Tackling the Taboo Topic of Testicular Cancer: A Brief History
Article by Kevin Nadrowski & Mary Grace Furtney
You might be wondering why we would choose to tackle the taboo topic of testicular cancer. Well…here are the answers that you have been waiting for!
The idea for this project began in the spring of 2009, when five Canisius College students had to decide on a topic to research for a Persuasion class taught by Dr. Melissa Wanzer. The students were Elyse Krezmien, Sara LaBelle, Meagan Tremblay, David Jackson and Ja’Nay Carswell.
Elyse Krezmien was the first to introduce the idea of working on a testicular cancer campaign. Elyse told us that she suggested the topic because her family had a history of cancer and breast cancer in particular. She said that she was especially interested in the enormous difference in support between women/men afflicted with breast cancer and men suffering from testicular cancer. In her mind, they are comparable diseases yet there is almost no mention of testicular cancer in the public realm.
In addition, Dr. Melissa Wanzer indicated that she had a close friend that was diagnosed with the disease during college.
Even though the group was set on the idea for the campaign, there was still some apprehension considering the sensitivity of the topic.
Despite the apprehension, the team decided to run full throttle with the campaign. They started thinking of ways to promote awareness of the disease and decided that the best way to reach the target population, males between the ages of 15-40, would be to use humor. When the group started interviewing young males about testicular cancer they found that males were generally uncomfortable with using the word “testicle.”
They concluded that men would not be very responsive to a campaign that stressed the importance of testicular self-exams, when they do not really want to talk about “those parts” anyway. So, the name of the campaign became Check Yo Nutz. The group used a humorous message to get men thinking about problems that could exist “down there” and affect the rest of their lives.
Krezmien, LaBelle, Tremblay, Jackson and Carswell were at the forefront of this campaign. They worked hard to show that their families, friends and fellow classmates were generally uninformed about the disease. The more they learned about how little people knew about this type of cancer, the more motivated they became to design the campaign.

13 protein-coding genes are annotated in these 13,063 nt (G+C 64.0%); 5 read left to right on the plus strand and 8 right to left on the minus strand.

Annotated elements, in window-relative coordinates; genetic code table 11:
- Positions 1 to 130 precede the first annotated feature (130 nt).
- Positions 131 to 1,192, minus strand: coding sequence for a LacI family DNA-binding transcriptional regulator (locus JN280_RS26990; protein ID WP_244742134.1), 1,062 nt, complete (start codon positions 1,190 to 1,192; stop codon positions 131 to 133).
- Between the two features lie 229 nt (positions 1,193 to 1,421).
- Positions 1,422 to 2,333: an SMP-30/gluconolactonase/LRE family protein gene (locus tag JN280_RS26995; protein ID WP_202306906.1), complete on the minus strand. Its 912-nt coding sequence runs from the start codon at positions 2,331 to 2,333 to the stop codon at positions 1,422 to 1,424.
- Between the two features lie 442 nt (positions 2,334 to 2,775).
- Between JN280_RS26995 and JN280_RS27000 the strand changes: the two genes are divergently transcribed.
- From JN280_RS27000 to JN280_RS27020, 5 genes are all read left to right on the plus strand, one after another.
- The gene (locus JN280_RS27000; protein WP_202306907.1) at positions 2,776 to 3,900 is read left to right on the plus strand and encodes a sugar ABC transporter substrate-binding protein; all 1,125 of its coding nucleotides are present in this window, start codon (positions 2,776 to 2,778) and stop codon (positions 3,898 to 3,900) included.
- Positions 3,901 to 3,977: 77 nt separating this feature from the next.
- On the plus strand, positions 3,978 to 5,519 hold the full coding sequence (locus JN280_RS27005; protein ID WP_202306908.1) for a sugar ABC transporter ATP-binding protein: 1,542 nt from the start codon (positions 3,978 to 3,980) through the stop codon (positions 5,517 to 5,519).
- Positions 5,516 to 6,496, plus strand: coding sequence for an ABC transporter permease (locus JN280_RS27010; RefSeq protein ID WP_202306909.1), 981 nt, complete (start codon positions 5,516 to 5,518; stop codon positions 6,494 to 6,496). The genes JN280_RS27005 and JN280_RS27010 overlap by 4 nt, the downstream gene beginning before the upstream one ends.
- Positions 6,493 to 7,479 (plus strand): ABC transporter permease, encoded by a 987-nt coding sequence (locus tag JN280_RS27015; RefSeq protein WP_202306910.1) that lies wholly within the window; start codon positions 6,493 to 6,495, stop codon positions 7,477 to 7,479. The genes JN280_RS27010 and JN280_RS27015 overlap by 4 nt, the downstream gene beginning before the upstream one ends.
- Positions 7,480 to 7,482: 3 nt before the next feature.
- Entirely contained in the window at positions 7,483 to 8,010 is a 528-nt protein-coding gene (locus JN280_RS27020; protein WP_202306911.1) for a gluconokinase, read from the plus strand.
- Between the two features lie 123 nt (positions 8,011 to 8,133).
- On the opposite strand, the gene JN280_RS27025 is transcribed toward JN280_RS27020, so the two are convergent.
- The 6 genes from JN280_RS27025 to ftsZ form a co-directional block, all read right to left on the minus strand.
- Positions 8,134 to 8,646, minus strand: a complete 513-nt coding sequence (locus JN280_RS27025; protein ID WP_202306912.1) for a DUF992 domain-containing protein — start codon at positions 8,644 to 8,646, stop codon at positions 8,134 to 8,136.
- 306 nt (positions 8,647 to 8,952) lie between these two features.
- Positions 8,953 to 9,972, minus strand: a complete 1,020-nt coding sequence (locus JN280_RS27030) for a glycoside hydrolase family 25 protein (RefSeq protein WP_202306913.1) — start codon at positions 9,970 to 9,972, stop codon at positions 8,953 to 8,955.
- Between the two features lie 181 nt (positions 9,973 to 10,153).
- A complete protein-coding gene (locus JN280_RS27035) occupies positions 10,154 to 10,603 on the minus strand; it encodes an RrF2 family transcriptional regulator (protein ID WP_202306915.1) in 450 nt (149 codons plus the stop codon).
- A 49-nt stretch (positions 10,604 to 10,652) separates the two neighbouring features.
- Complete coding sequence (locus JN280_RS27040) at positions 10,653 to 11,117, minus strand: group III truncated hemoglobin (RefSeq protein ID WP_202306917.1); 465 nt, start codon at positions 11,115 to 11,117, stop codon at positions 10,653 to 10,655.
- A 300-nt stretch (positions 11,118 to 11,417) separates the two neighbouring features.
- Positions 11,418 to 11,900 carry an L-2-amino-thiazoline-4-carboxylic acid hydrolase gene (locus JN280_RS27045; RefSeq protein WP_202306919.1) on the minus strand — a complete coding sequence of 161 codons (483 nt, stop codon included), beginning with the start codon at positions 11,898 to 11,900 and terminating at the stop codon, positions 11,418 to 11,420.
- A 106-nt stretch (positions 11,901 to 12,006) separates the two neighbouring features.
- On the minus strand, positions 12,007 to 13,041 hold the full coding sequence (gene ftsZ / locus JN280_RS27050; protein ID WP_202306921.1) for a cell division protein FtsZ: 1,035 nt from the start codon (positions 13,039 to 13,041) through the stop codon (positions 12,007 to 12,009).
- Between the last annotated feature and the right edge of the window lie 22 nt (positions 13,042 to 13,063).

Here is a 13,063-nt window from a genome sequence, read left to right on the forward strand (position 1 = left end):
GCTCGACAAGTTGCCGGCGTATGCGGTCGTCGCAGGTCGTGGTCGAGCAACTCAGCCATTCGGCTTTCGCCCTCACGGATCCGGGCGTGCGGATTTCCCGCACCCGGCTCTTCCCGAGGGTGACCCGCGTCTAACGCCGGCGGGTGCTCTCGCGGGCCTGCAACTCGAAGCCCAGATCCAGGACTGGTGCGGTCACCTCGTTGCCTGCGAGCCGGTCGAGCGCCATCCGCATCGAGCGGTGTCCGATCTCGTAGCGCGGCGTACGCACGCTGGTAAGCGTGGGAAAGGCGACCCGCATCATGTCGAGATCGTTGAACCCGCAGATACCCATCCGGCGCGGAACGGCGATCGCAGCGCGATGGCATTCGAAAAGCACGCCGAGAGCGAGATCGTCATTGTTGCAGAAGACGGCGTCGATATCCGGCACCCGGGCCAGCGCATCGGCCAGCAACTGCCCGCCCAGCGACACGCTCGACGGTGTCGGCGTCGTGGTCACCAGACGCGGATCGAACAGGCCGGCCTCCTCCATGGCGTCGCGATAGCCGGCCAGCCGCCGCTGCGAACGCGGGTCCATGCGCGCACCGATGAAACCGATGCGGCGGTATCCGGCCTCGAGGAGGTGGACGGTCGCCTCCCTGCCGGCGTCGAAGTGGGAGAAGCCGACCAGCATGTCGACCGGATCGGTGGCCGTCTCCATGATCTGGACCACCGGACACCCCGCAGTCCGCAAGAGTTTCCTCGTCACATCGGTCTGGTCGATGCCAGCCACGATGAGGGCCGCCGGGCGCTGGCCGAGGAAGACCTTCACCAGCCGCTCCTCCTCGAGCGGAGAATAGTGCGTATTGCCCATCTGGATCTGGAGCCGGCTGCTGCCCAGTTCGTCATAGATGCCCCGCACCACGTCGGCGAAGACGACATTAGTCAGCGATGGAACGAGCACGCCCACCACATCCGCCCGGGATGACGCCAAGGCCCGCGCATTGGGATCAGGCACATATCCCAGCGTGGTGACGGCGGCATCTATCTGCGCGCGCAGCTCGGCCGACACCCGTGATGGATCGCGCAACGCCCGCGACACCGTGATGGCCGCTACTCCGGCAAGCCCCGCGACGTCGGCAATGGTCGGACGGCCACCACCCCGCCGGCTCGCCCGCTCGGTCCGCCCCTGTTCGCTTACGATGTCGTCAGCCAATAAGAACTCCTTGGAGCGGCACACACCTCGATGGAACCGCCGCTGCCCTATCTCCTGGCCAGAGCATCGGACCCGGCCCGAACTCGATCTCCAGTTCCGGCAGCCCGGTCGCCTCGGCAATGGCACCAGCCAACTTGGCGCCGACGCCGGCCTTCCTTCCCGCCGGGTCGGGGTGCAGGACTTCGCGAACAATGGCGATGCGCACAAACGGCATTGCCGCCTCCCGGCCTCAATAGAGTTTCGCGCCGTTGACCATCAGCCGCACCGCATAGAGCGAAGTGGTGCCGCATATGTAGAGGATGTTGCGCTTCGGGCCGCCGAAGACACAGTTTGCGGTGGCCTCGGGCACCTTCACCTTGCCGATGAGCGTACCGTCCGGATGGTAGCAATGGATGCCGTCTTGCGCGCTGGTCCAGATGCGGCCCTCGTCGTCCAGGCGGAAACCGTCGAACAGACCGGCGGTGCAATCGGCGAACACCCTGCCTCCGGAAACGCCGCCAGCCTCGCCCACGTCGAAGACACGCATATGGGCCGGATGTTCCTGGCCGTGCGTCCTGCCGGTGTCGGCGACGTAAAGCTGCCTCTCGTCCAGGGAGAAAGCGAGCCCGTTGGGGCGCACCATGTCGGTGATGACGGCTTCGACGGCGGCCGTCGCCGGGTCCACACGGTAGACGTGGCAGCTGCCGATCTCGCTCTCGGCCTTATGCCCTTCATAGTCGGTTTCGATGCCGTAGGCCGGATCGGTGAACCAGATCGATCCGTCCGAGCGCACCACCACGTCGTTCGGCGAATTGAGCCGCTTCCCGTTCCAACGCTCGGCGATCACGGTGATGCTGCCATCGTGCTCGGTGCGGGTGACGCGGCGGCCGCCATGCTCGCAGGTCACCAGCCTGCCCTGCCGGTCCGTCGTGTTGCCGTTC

When the group presented their project (proudly wearing “Sammy the Squirrel” t-shirts) the class was blown away by the powerful presentation! Students were surprised to learn how many people were unaware of this highly curable disease. David Jackson is credited for creating “Sammy” the squirrel. The campaign’s “spokes-squirrel” would continue to focus on “nutz” and encourage men to self-check.
Dr. Wanzer believed that the idea was so creative and innovative that she introduced the students’ project to Roswell Park Cancer Institute’s Marketing Department. Later, Labelle presented the findings from the project to a group of administrators and doctors at Roswell Park. After the successful completion of this presentation, Roswell Park was on board to collaboratively develop this campaign.
Our campaign is now up and rolling. Dr. Wanzer and Dr. Catherine Foster, Canisius College’s Public Relations professor, decided to offer a class where the students’ sole purpose was to work on the Check Yo Nutz campaign. The class is made up of students in majors like Psychology, Marketing, Digital Media Arts and Biology as well as Communication Studies. While the class is comprised of a diverse student body, we are united in one common goal: to increase awareness of testicular cancer!
The class has specific, yet realistic goals for this campaign:
- We want to make sure that young men between the ages of 15 and 40 know that they are at risk for TC and know the signs and symptoms of TC.
- Also, we want to provide accurate instructions on how to perform a testicular cancer self-exam (TSE).
- Finally, we want to reduce the stigma that comes along with testicular cancer. We WANT people to talk about this disease so that more men are aware of it.
Dr. Foster and Dr. Wanzer divided the class into six different groups: web, traditional media, social media, research, events and fundraising. The groups were given specific tasks and set out to work on their portions of the campaign. However, our professors urged groups to help each other out, and to share ideas.
To design and implement a highly effective health communication campaign, we are integrating a number of important guidelines found in The Pink Book published by The National Cancer Institute (cancer.gov). This book shows health promoters how to successfully plan, develop and implement a successful health communication campaign.
Through our collaboration with Roswell Park Cancer Institute we have been able to design accurate and innovative campaign materials. These materials include a website, brochure, shower hanger, surveys given to over 600 Canisius College students, a Facebook and Twitter page, and a video. We are also planning three events during April to raise testicular cancer awareness on the Canisius College campus. With help from Roswell Park Cancer Institute and our local business sponsors we are certain that our campaign will be successful! Our hope is that other colleges and universities will realize the importance of spreading testicular cancer awareness. Look around our site and maybe learn something you didn’t know. And, most importantly, don’t forget to Check Yo Nutz or encourage males 15-40 to do so!